You Should Read It As ...
"Vaccinated Children Five Times More Prone to Disease Than Unvaccinated Children AND ALSO WI-FI IS CAUSING WORMS TO GROW IN YOUR BRAIN" -Hobo talking to his pet rat on the subway
I'm not saying all news has to come from The New York Times or the BBC -- I think I only learned Obama won re-election because Mike Tyson mentioned it on Twitter. But for the love of God, if you're going to forward me a link on Facebook about some earth-shattering piece of health news, I'd better not hover my mouse over the link and see it's from f*****g AlienTruthRevealed.blogspot.com. I swear that 95 percent of the misinformation on the Internet could be stopped in its tracks if people would just take a few seconds to look at the source of the amazing headline they just read before hitting the Facebook "share" button.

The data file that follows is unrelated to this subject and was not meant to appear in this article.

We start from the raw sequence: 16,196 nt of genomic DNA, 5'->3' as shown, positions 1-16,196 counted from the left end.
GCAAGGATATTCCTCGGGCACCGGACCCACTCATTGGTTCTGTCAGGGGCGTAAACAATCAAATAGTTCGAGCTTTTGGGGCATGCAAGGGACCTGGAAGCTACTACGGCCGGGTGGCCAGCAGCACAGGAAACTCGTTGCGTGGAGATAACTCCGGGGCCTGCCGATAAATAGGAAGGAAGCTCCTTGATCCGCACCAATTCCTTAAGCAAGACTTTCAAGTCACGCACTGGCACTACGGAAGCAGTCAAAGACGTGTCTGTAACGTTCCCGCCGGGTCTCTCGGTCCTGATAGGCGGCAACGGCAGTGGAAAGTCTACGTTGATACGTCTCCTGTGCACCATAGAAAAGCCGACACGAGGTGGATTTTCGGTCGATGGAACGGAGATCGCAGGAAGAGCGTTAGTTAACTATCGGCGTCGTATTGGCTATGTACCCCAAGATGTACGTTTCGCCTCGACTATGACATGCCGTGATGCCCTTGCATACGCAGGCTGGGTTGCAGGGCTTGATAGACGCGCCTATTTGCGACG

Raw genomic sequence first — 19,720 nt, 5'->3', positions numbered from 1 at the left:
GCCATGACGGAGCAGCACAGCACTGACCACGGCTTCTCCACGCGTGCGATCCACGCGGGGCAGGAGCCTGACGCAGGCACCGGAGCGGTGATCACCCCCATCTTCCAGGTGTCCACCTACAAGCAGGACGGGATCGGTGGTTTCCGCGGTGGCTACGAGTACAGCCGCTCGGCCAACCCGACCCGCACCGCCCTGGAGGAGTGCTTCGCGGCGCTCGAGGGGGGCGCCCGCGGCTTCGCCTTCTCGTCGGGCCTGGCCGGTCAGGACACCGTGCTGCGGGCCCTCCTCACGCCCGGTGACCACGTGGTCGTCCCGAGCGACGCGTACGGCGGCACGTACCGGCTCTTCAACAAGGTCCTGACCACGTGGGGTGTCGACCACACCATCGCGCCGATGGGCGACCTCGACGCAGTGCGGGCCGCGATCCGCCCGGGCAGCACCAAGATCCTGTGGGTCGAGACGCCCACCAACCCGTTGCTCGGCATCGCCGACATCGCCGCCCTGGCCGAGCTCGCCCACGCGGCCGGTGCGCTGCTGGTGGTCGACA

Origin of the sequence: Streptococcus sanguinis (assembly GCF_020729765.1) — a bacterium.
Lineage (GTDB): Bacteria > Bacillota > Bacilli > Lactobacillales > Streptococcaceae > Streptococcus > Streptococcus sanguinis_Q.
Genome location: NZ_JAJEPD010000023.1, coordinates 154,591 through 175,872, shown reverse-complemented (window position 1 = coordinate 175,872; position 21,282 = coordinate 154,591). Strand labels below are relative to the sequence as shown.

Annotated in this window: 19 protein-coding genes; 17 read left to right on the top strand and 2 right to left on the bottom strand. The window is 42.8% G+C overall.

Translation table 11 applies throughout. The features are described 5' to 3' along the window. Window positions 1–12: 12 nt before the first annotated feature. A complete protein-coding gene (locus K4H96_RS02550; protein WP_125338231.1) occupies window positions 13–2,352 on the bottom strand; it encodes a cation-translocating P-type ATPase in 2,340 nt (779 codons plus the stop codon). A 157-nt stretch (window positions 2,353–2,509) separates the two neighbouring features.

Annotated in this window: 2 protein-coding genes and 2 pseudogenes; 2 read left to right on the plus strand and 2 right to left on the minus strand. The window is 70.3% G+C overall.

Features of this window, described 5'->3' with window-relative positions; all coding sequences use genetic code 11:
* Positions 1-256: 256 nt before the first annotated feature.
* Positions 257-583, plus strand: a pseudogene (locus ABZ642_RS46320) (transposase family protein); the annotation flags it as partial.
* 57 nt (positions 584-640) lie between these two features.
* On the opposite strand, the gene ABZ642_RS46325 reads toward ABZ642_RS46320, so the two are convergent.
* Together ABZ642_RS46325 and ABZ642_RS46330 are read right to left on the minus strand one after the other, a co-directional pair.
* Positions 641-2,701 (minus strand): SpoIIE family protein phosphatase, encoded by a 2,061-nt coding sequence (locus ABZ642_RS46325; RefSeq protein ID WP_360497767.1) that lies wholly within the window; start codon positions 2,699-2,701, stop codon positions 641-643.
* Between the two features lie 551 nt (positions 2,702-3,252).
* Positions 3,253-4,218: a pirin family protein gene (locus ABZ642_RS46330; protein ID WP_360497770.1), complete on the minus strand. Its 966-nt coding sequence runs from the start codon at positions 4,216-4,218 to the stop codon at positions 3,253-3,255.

In the case of that vaccination story above, it came from NaturalNews.com. And, to be fair, it kind of sounds like a legit site. (Isn't there a prestigious scientific journal called Nature? It's probably related to those guys!) It's only when you read down to the bottom that you see that their anti-vaccine study was based on an online poll conducted at a website called VaccineInjury.info. That is, an anti-vaccine blog got their readers to click buttons on a page agreeing that vaccines are terrible (obviously every study ever done disagrees). But how many parents just skimmed and forwarded it along with an accompanying post like "Scary stuff!!!"
"Wait, this is just pain juice. Where's the one for premature death?"